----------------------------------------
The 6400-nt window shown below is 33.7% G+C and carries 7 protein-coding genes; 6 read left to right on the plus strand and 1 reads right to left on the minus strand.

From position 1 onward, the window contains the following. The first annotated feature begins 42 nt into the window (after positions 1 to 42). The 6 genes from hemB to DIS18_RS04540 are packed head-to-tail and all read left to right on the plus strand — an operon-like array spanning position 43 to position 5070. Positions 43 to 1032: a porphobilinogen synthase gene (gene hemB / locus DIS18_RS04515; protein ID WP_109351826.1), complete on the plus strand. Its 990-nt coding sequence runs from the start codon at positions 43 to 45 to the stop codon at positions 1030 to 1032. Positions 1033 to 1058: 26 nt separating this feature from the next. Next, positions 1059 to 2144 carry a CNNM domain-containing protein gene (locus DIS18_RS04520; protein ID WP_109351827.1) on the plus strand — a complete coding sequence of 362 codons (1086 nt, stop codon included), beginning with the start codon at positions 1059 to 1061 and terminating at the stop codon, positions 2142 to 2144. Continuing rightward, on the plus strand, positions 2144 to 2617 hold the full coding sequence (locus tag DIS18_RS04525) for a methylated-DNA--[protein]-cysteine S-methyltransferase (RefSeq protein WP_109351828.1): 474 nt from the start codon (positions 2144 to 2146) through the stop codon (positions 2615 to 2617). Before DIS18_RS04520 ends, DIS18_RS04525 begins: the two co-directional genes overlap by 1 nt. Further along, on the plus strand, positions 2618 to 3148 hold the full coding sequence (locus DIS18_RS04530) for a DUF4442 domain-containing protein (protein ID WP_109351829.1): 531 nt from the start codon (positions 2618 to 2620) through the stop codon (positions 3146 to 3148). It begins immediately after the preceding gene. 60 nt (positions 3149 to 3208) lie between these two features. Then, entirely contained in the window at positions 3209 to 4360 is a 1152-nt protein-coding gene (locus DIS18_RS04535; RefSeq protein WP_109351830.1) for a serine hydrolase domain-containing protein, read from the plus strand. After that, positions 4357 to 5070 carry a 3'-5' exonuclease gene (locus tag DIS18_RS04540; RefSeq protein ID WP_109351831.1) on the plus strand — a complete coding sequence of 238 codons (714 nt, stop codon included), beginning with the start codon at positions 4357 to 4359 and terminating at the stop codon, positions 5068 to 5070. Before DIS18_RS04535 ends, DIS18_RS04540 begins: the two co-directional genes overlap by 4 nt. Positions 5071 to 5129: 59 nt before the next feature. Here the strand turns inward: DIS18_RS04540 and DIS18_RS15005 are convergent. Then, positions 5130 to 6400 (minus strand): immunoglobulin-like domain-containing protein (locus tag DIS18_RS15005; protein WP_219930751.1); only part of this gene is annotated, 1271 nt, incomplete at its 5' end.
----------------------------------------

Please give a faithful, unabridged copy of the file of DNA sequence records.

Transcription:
The 6400-nt window shown below is 33.7% G+C and carries 7 protein-coding genes; 6 read left to right on the plus strand and 1 reads right to left on the minus strand.

From position 1 onward, the window contains the following. The first annotated feature begins 42 nt into the window (after positions 1 to 42). The 6 genes from hemB to DIS18_RS04540 are packed head-to-tail and all read left to right on the plus strand — an operon-like array spanning position 43 to position 5070. Positions 43 to 1032: a porphobilinogen synthase gene (gene hemB / locus DIS18_RS04515; protein ID WP_109351826.1), complete on the plus strand. Its 990-nt coding sequence runs from the start codon at positions 43 to 45 to the stop codon at positions 1030 to 1032. Positions 1033 to 1058: 26 nt separating this feature from the next. Next, positions 1059 to 2144 carry a CNNM domain-containing protein gene (locus DIS18_RS04520; protein ID WP_109351827.1) on the plus strand — a complete coding sequence of 362 codons (1086 nt, stop codon included), beginning with the start codon at positions 1059 to 1061 and terminating at the stop codon, positions 2142 to 2144. Continuing rightward, on the plus strand, positions 2144 to 2617 hold the full coding sequence (locus tag DIS18_RS04525) for a methylated-DNA--[protein]-cysteine S-methyltransferase (RefSeq protein WP_109351828.1): 474 nt from the start codon (positions 2144 to 2146) through the stop codon (positions 2615 to 2617). Before DIS18_RS04520 ends, DIS18_RS04525 begins: the two co-directional genes overlap by 1 nt. Further along, on the plus strand, positions 2618 to 3148 hold the full coding sequence (locus DIS18_RS04530) for a DUF4442 domain-containing protein (protein ID WP_109351829.1): 531 nt from the start codon (positions 2618 to 2620) through the stop codon (positions 3146 to 3148). It begins immediately after the preceding gene. 60 nt (positions 3149 to 3208) lie between these two features. Then, entirely contained in the window at positions 3209 to 4360 is a 1152-nt protein-coding gene (locus DIS18_RS04535; RefSeq protein WP_109351830.1) for a serine hydrolase domain-containing protein, read from the plus strand. After that, positions 4357 to 5070 carry a 3'-5' exonuclease gene (locus tag DIS18_RS04540; RefSeq protein ID WP_109351831.1) on the plus strand — a complete coding sequence of 238 codons (714 nt, stop codon included), beginning with the start codon at positions 4357 to 4359 and terminating at the stop codon, positions 5068 to 5070. Before DIS18_RS04535 ends, DIS18_RS04540 begins: the two co-directional genes overlap by 4 nt. Positions 5071 to 5129: 59 nt before the next feature. Here the strand turns inward: DIS18_RS04540 and DIS18_RS15005 are convergent. Then, positions 5130 to 6400 (minus strand): immunoglobulin-like domain-containing protein (locus tag DIS18_RS15005; protein WP_219930751.1); only part of this gene is annotated, 1271 nt, incomplete at its 5' end.